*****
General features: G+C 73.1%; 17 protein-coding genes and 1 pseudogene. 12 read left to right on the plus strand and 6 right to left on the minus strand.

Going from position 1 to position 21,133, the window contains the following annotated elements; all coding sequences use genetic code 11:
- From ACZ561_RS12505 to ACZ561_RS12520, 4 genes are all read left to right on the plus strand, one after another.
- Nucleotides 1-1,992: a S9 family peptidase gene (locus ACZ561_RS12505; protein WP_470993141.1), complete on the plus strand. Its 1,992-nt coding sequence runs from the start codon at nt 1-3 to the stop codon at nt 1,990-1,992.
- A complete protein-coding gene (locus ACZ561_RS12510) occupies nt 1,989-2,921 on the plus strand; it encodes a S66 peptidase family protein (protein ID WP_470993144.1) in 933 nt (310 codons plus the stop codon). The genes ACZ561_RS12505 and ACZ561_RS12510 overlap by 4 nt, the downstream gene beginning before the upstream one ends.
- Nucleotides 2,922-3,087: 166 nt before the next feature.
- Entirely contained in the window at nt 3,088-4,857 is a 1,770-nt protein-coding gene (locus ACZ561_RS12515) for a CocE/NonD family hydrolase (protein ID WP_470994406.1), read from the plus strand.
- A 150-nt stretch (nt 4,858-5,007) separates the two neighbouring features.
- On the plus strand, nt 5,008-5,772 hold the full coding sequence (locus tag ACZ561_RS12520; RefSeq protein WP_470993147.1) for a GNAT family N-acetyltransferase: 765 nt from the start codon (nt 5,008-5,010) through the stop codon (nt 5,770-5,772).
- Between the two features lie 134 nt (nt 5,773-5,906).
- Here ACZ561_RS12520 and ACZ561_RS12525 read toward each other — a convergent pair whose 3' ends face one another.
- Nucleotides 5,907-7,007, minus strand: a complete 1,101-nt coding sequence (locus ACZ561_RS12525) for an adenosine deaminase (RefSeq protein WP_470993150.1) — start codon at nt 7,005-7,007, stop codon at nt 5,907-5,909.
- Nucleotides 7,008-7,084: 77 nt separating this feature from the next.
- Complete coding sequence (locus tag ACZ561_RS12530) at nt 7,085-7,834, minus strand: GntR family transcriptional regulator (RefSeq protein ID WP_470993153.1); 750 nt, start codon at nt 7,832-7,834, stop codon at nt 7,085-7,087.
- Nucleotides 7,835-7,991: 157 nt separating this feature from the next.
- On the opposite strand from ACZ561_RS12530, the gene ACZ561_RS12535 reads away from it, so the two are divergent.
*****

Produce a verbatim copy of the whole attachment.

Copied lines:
General features: G+C 73.1%; 17 protein-coding genes and 1 pseudogene. 12 read left to right on the plus strand and 6 right to left on the minus strand.

Going from position 1 to position 21,133, the window contains the following annotated elements; all coding sequences use genetic code 11:
- From ACZ561_RS12505 to ACZ561_RS12520, 4 genes are all read left to right on the plus strand, one after another.
- Nucleotides 1-1,992: a S9 family peptidase gene (locus ACZ561_RS12505; protein WP_470993141.1), complete on the plus strand. Its 1,992-nt coding sequence runs from the start codon at nt 1-3 to the stop codon at nt 1,990-1,992.
- A complete protein-coding gene (locus ACZ561_RS12510) occupies nt 1,989-2,921 on the plus strand; it encodes a S66 peptidase family protein (protein ID WP_470993144.1) in 933 nt (310 codons plus the stop codon). The genes ACZ561_RS12505 and ACZ561_RS12510 overlap by 4 nt, the downstream gene beginning before the upstream one ends.
- Nucleotides 2,922-3,087: 166 nt before the next feature.
- Entirely contained in the window at nt 3,088-4,857 is a 1,770-nt protein-coding gene (locus ACZ561_RS12515) for a CocE/NonD family hydrolase (protein ID WP_470994406.1), read from the plus strand.
- A 150-nt stretch (nt 4,858-5,007) separates the two neighbouring features.
- On the plus strand, nt 5,008-5,772 hold the full coding sequence (locus tag ACZ561_RS12520; RefSeq protein WP_470993147.1) for a GNAT family N-acetyltransferase: 765 nt from the start codon (nt 5,008-5,010) through the stop codon (nt 5,770-5,772).
- Between the two features lie 134 nt (nt 5,773-5,906).
- Here ACZ561_RS12520 and ACZ561_RS12525 read toward each other — a convergent pair whose 3' ends face one another.
- Nucleotides 5,907-7,007, minus strand: a complete 1,101-nt coding sequence (locus ACZ561_RS12525) for an adenosine deaminase (RefSeq protein WP_470993150.1) — start codon at nt 7,005-7,007, stop codon at nt 5,907-5,909.
- Nucleotides 7,008-7,084: 77 nt separating this feature from the next.
- Complete coding sequence (locus tag ACZ561_RS12530) at nt 7,085-7,834, minus strand: GntR family transcriptional regulator (RefSeq protein ID WP_470993153.1); 750 nt, start codon at nt 7,832-7,834, stop codon at nt 7,085-7,087.
- Nucleotides 7,835-7,991: 157 nt separating this feature from the next.
- On the opposite strand from ACZ561_RS12530, the gene ACZ561_RS12535 reads away from it, so the two are divergent.